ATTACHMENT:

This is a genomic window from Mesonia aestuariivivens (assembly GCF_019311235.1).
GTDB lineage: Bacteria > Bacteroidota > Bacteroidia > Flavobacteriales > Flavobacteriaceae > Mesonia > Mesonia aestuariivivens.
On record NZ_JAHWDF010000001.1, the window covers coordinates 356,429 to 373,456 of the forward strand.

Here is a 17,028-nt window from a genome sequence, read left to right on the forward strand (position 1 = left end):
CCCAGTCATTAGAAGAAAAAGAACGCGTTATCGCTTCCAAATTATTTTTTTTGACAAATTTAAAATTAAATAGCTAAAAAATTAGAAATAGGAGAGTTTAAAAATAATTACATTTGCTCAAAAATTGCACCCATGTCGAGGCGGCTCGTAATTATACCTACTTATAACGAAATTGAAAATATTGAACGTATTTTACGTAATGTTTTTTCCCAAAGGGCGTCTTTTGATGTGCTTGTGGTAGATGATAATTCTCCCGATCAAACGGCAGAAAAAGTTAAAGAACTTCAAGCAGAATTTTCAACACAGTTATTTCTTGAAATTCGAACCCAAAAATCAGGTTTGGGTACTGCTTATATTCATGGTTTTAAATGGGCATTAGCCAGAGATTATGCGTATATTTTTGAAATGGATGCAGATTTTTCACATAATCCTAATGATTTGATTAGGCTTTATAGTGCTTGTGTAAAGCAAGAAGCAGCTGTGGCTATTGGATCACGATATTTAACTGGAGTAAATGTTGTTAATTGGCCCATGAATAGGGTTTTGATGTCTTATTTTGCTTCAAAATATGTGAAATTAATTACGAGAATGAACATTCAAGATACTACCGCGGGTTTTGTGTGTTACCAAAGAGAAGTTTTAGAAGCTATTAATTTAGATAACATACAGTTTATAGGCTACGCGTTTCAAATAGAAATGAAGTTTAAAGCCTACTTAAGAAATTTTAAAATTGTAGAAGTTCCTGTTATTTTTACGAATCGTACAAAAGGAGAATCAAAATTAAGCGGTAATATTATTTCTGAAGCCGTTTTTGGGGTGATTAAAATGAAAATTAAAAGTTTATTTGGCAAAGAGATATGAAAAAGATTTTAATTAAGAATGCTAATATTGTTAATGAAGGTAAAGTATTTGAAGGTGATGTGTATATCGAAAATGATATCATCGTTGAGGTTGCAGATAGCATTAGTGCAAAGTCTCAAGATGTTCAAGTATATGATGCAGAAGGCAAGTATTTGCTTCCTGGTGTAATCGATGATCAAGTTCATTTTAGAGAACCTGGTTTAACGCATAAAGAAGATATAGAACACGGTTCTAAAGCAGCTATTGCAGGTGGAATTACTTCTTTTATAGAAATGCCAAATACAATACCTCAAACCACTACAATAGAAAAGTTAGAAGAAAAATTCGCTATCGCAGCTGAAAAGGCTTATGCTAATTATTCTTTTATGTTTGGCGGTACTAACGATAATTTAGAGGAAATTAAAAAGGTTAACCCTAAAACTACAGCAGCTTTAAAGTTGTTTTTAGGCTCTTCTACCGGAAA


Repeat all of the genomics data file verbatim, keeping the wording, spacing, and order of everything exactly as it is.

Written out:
This is a genomic window from Mesonia aestuariivivens (assembly GCF_019311235.1).
GTDB lineage: Bacteria > Bacteroidota > Bacteroidia > Flavobacteriales > Flavobacteriaceae > Mesonia > Mesonia aestuariivivens.
On record NZ_JAHWDF010000001.1, the window covers coordinates 356,429 to 373,456 of the forward strand.

Here is a 17,028-nt window from a genome sequence, read left to right on the forward strand (position 1 = left end):
CCCAGTCATTAGAAGAAAAAGAACGCGTTATCGCTTCCAAATTATTTTTTTTGACAAATTTAAAATTAAATAGCTAAAAAATTAGAAATAGGAGAGTTTAAAAATAATTACATTTGCTCAAAAATTGCACCCATGTCGAGGCGGCTCGTAATTATACCTACTTATAACGAAATTGAAAATATTGAACGTATTTTACGTAATGTTTTTTCCCAAAGGGCGTCTTTTGATGTGCTTGTGGTAGATGATAATTCTCCCGATCAAACGGCAGAAAAAGTTAAAGAACTTCAAGCAGAATTTTCAACACAGTTATTTCTTGAAATTCGAACCCAAAAATCAGGTTTGGGTACTGCTTATATTCATGGTTTTAAATGGGCATTAGCCAGAGATTATGCGTATATTTTTGAAATGGATGCAGATTTTTCACATAATCCTAATGATTTGATTAGGCTTTATAGTGCTTGTGTAAAGCAAGAAGCAGCTGTGGCTATTGGATCACGATATTTAACTGGAGTAAATGTTGTTAATTGGCCCATGAATAGGGTTTTGATGTCTTATTTTGCTTCAAAATATGTGAAATTAATTACGAGAATGAACATTCAAGATACTACCGCGGGTTTTGTGTGTTACCAAAGAGAAGTTTTAGAAGCTATTAATTTAGATAACATACAGTTTATAGGCTACGCGTTTCAAATAGAAATGAAGTTTAAAGCCTACTTAAGAAATTTTAAAATTGTAGAAGTTCCTGTTATTTTTACGAATCGTACAAAAGGAGAATCAAAATTAAGCGGTAATATTATTTCTGAAGCCGTTTTTGGGGTGATTAAAATGAAAATTAAAAGTTTATTTGGCAAAGAGATATGAAAAAGATTTTAATTAAGAATGCTAATATTGTTAATGAAGGTAAAGTATTTGAAGGTGATGTGTATATCGAAAATGATATCATCGTTGAGGTTGCAGATAGCATTAGTGCAAAGTCTCAAGATGTTCAAGTATATGATGCAGAAGGCAAGTATTTGCTTCCTGGTGTAATCGATGATCAAGTTCATTTTAGAGAACCTGGTTTAACGCATAAAGAAGATATAGAACACGGTTCTAAAGCAGCTATTGCAGGTGGAATTACTTCTTTTATAGAAATGCCAAATACAATACCTCAAACCACTACAATAGAAAAGTTAGAAGAAAAATTCGCTATCGCAGCTGAAAAGGCTTATGCTAATTATTCTTTTATGTTTGGCGGTACTAACGATAATTTAGAGGAAATTAAAAAGGTTAACCCTAAAACTACAGCAGCTTTAAAGTTGTTTTTAGGCTCTTCTACCGGAAA